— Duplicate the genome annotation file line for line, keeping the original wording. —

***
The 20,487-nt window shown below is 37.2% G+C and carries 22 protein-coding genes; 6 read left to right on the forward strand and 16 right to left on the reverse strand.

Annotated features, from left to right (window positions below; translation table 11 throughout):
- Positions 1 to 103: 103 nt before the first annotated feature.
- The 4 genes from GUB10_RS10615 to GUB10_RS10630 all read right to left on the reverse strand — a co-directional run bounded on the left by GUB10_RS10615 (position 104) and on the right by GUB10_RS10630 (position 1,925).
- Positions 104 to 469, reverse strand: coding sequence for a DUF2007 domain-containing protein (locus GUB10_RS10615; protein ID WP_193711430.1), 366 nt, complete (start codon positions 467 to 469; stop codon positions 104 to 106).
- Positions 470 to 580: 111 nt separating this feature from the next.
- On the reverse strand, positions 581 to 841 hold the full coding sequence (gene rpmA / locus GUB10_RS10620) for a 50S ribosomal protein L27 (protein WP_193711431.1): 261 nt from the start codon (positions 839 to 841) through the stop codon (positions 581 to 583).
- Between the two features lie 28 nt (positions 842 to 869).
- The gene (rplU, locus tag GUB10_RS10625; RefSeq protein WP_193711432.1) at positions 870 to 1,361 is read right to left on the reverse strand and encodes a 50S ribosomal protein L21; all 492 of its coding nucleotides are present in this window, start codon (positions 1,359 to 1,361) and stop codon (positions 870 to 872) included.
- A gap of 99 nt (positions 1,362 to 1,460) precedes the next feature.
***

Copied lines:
The 20,487-nt window shown below is 37.2% G+C and carries 22 protein-coding genes; 6 read left to right on the forward strand and 16 right to left on the reverse strand.

Annotated features, from left to right (window positions below; translation table 11 throughout):
- Positions 1 to 103: 103 nt before the first annotated feature.
- The 4 genes from GUB10_RS10615 to GUB10_RS10630 all read right to left on the reverse strand — a co-directional run bounded on the left by GUB10_RS10615 (position 104) and on the right by GUB10_RS10630 (position 1,925).
- Positions 104 to 469, reverse strand: coding sequence for a DUF2007 domain-containing protein (locus GUB10_RS10615; protein ID WP_193711430.1), 366 nt, complete (start codon positions 467 to 469; stop codon positions 104 to 106).
- Positions 470 to 580: 111 nt separating this feature from the next.
- On the reverse strand, positions 581 to 841 hold the full coding sequence (gene rpmA / locus GUB10_RS10620) for a 50S ribosomal protein L27 (protein WP_193711431.1): 261 nt from the start codon (positions 839 to 841) through the stop codon (positions 581 to 583).
- Between the two features lie 28 nt (positions 842 to 869).
- The gene (rplU, locus tag GUB10_RS10625; RefSeq protein WP_193711432.1) at positions 870 to 1,361 is read right to left on the reverse strand and encodes a 50S ribosomal protein L21; all 492 of its coding nucleotides are present in this window, start codon (positions 1,359 to 1,361) and stop codon (positions 870 to 872) included.
- A gap of 99 nt (positions 1,362 to 1,460) precedes the next feature.